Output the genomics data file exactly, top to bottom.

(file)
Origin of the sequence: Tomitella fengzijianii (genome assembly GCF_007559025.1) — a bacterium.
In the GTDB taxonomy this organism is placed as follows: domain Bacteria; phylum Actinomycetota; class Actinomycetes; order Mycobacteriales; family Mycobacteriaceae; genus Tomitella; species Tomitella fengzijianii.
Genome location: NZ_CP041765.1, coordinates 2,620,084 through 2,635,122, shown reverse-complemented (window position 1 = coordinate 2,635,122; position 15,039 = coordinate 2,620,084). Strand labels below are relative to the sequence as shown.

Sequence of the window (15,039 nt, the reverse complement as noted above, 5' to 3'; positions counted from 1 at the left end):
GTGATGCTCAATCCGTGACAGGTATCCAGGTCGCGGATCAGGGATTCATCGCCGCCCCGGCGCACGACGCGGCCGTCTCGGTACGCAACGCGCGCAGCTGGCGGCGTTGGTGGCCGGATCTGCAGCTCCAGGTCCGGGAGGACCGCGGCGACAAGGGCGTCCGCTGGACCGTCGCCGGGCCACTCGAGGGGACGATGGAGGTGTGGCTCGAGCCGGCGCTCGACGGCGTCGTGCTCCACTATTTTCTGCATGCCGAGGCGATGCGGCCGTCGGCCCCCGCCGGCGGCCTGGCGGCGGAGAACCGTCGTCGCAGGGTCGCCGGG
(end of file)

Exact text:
Origin of the sequence: Tomitella fengzijianii (genome assembly GCF_007559025.1) — a bacterium.
In the GTDB taxonomy this organism is placed as follows: domain Bacteria; phylum Actinomycetota; class Actinomycetes; order Mycobacteriales; family Mycobacteriaceae; genus Tomitella; species Tomitella fengzijianii.
Genome location: NZ_CP041765.1, coordinates 2,620,084 through 2,635,122, shown reverse-complemented (window position 1 = coordinate 2,635,122; position 15,039 = coordinate 2,620,084). Strand labels below are relative to the sequence as shown.

Sequence of the window (15,039 nt, the reverse complement as noted above, 5' to 3'; positions counted from 1 at the left end):
GTGATGCTCAATCCGTGACAGGTATCCAGGTCGCGGATCAGGGATTCATCGCCGCCCCGGCGCACGACGCGGCCGTCTCGGTACGCAACGCGCGCAGCTGGCGGCGTTGGTGGCCGGATCTGCAGCTCCAGGTCCGGGAGGACCGCGGCGACAAGGGCGTCCGCTGGACCGTCGCCGGGCCACTCGAGGGGACGATGGAGGTGTGGCTCGAGCCGGCGCTCGACGGCGTCGTGCTCCACTATTTTCTGCATGCCGAGGCGATGCGGCCGTCGGCCCCCGCCGGCGGCCTGGCGGCGGAGAACCGTCGTCGCAGGGTCGCCGGG